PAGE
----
2007 Annual Report
1a.Objectives (from AD-416)
Study vector transmission specificity, biology, epidemiology, detection and management of whitefly-transmitted criniviruses. Address pathogenicity and infection physiology of BNYVV and other soil-borne viruses of sugarbeet. Develop virus-induced gene silencing for control of curtoviruses in tomato and sugarbeet. Identify and address problems associated with emerging and re-emerging viruses affecting sugarbeet and vegetable production in the United States, develop detection technologies for these viruses, and work toward effective management.
1b.Approach (from AD-416)
Evaluate factors contributing to the specificity of crinivirus transmission by whitefly vectors. Insect proteins will be separated and tested for interaction with whole virus and individual and combinations of virus proteins expressed in vitro. We will also conduct genetic and biological characterization of the criniviruses Lettuce chlorosis virus and Cucurbit yellow stunting disorder virus, and develop improved methods for detection and differentiation of criniviruses. Examine virus-host interactions, including differential protein expression and pathway activation in healthy sugarbeet and in sugarbeet infected with BNYVV, the causal agent of rhizomania. Studies will involve fractionation and separation of proteins and protein-protein binding studies. Attempt to develop infectious clones of BNYVV and BSBMV, and use these for generation of recombinant and pseudo-recombinant viruses that elucidate the viral genetic components responsible for BNYVV pathogenicity in sugarbeet, and increased disease severity during co-infection. Monitor for the emergence of BNYVV variants capable of overcoming known sources of resistance throughout the US beet industry using standard methods developed previously by our laboratory, and develop new methods for differentiation of resistance breaking isolates. Gene silencing constructs will be designed for control of curtoviruses in tomato and sugarbeet. Silencing constructs will be delivered in testing using either a virus-based vector carrying silencing constructs, or by delivery using Agrobacterium tumefaciens, and will be expressed as small interfering RNAs (siRNA). Identify and address problems associated with emerging and re-emerging viruses affecting sugarbeet and vegetable production in the United States, develop detection technologies for these viruses, and work toward effective management. This will involve biological, molecular and serological analyses including development of rapid detection tools, genetic characterization, vector identification and identification of factors contributing to virus emergence.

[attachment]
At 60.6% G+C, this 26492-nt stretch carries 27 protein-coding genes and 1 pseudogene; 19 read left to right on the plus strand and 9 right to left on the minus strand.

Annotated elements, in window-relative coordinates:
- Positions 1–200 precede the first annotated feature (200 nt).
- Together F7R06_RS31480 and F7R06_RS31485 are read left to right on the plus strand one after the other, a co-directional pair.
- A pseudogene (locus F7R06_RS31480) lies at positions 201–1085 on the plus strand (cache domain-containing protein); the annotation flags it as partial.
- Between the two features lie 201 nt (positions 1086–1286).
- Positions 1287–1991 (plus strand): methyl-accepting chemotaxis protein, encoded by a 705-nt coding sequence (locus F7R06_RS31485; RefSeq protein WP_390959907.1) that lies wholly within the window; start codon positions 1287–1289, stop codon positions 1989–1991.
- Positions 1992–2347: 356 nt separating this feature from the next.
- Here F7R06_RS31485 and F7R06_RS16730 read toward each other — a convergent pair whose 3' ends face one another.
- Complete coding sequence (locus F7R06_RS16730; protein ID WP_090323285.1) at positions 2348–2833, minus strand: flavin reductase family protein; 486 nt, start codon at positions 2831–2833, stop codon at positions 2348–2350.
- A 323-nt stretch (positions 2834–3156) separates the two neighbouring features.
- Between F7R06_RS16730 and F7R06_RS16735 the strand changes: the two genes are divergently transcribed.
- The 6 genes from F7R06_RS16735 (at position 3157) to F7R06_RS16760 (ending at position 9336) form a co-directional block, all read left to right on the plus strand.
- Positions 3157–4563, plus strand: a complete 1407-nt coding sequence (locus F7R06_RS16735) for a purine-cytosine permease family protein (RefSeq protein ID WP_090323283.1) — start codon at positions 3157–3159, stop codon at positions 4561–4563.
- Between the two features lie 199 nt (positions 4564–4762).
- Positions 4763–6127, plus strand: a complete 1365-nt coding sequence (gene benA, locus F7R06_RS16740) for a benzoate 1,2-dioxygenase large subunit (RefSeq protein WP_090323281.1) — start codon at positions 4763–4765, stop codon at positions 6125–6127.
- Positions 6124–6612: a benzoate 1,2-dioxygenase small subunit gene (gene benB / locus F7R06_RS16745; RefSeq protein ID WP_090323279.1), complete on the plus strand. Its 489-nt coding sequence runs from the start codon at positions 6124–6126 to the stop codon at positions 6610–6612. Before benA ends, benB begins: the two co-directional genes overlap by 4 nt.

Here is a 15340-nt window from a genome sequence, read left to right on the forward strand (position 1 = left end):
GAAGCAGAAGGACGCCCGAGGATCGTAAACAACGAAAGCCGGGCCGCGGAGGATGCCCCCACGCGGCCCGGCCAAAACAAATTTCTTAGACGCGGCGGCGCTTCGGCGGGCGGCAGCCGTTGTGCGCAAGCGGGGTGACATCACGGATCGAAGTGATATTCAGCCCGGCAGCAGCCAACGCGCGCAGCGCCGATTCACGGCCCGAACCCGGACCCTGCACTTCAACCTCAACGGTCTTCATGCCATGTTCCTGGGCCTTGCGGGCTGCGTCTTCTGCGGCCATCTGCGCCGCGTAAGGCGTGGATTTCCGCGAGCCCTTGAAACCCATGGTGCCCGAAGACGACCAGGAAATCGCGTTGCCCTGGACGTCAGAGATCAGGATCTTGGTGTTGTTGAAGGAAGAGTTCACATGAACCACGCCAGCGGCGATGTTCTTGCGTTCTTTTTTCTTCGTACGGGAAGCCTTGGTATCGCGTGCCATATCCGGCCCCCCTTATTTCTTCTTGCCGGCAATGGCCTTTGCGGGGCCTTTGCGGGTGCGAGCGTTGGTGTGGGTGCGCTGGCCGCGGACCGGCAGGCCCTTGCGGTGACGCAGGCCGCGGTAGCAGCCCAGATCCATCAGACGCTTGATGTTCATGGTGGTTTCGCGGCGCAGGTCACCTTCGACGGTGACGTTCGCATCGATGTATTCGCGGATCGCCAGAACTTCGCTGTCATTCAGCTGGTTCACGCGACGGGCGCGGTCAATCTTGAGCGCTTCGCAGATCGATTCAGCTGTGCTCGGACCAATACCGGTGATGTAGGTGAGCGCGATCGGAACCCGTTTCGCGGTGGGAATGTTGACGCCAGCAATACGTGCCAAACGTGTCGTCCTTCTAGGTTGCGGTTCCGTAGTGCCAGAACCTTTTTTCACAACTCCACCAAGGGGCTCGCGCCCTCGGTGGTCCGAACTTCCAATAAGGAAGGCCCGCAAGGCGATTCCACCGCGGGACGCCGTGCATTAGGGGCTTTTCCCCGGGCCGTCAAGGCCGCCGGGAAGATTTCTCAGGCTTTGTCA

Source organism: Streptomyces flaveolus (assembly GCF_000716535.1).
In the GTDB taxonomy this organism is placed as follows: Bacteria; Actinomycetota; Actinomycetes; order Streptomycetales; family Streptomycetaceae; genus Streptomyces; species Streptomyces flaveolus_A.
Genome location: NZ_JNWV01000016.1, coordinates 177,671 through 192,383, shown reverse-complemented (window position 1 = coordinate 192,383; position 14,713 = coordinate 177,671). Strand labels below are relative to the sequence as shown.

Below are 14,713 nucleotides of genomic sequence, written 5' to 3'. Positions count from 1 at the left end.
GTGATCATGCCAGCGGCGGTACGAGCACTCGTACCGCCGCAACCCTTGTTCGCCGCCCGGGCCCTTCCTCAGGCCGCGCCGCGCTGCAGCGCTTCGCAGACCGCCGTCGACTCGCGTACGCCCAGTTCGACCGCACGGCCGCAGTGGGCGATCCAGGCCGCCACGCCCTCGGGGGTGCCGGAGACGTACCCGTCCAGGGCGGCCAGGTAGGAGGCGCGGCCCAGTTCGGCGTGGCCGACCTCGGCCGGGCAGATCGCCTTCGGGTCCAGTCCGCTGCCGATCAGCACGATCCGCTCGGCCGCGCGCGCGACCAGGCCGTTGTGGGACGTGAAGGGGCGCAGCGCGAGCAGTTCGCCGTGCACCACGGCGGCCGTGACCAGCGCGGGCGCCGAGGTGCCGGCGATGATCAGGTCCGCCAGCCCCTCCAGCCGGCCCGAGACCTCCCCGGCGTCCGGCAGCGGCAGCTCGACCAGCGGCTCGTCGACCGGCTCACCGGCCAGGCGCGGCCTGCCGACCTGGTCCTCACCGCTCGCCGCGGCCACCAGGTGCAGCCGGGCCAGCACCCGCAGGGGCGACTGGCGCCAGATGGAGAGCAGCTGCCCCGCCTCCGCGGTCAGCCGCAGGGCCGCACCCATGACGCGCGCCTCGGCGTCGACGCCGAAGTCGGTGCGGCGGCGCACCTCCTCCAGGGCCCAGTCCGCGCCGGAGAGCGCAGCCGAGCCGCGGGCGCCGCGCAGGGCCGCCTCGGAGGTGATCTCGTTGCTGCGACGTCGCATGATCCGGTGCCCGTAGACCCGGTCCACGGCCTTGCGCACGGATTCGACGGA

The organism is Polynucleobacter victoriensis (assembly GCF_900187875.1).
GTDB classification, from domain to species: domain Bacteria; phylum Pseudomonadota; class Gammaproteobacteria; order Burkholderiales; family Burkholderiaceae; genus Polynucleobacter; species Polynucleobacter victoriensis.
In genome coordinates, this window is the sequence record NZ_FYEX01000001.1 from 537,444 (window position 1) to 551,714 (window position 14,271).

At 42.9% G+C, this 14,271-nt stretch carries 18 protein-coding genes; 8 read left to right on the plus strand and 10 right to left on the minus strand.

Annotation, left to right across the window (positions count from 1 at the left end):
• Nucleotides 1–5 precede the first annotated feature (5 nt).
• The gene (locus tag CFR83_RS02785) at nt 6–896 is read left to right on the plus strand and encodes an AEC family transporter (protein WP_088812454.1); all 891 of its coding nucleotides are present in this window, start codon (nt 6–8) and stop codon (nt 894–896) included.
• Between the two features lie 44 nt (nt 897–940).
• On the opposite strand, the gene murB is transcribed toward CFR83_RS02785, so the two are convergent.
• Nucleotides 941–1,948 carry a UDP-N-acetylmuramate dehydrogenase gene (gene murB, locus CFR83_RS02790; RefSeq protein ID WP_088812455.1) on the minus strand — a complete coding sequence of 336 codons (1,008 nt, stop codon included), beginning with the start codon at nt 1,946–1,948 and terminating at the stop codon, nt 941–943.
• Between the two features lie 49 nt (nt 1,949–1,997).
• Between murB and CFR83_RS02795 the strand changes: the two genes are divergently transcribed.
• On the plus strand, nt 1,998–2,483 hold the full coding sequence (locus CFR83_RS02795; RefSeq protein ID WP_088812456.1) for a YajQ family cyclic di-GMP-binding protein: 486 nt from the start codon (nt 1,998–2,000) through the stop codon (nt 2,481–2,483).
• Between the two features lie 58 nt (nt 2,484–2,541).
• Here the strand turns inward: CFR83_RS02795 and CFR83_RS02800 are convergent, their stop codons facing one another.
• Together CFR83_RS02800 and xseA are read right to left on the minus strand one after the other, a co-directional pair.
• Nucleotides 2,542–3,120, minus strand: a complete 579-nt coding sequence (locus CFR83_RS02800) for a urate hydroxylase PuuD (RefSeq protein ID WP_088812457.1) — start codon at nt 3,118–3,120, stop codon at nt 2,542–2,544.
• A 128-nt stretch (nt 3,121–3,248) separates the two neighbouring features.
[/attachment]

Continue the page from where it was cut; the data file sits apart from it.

(IBC info pending). Replaces 5305-22000-010-00D (3/07).
This project began in April 2007, information from the first 3 months will be presented in the 2008 Project Report when accomplishments are more complete.
Identification and Management of Cucurbit Yellow Stunting Disorder Virus (CSYDV) in the American Desert Southwest: In the fall of 2006 a new crinivirus, Cucurbit yellow stunting disorder virus (CYSDV) was identified for the first time in the southwestern desert melon production areas of California and Arizona, by scientists from the USDA-ARS Virology Lab, as well as scientists from the University of California-Davis and the University Arizona. The USDA Virology lab has developed a broad array of detection methodologies to accurately identify and confirm infection, both advanced and early stage infections, that are being used by an increasing number of labs throughout the U.S. We are monitoring spring and fall crops for CYSDV incidence and associated incidence of the whitefly vector, B. tabaci. Our lab is working closely with state and county personnel to determine incidence (nearly 100% in fall 2006, but lower in the spring 2007 crop, as expected) and distribution. Our lab is conducting host range studies on regional crops and weeds, working closely with the melon breeding program at the USDA-ARS in Salinas, CA to evaluate a putative new source of resistance in melon, and is actively involved in educating growers and developing management tactics to minimize losses. All research described above is being conducted by the USDA-ARS Virology Lab in Salinas. This project supports NP303 Component 2, Biology, Ecology, epidemiology, and Spread of Plant Pathogens and Their Relationships with Hosts and Vectors, Problem Statement 2C: Population Dynamics, Spread, and Epidemiology of Pathogens.
Distribution and Molecular Analysis of Resistance-breaking Isolates of Beet Necrotic Yellow Vein Virus (BNYVV) in the United States: The economically devastating rhizomania disease of sugarbeet is caused by the soil-borne, Polymyxa betae-transmitted BNYVV, and can only be controlled effectively by the use of resistant cultivars. We determined that new resistance-breaking BNYVV isolates, first identified in 2003-2004 in the Imperial Valley of California, likely evolved from the existing A-pathotype based on single-strand conformation polymorphism and sequence analyses, and have identified amino acid changes unique to the resistance breaking isolates. Soil surveys recently completed indicated that the resistance-breaking isolates not only exist in the Imperial Valley, but also throughout many of the major U.S. sugarbeet production regions. The identification of resistance-breaking isolates from throughout the U.S. demonstrates that selection pressure resulting from widespread planting of Rz1 resistance is driving emergence of resistance-breaking BNYVV strains, and illustrates the urgency for developing new sources or methods of resistance. All work performed by the USDA-ARS Virology Lab in Salinas, CA. This project supports NP303 Component 2, Biology, Ecology, epidemiology, and Spread of Plant Pathogens and Their Relationships with Hosts and Vectors, Problem Statement 2A: Pathogen Biology, Virulence Determinants, and Genetics of the Pathogen.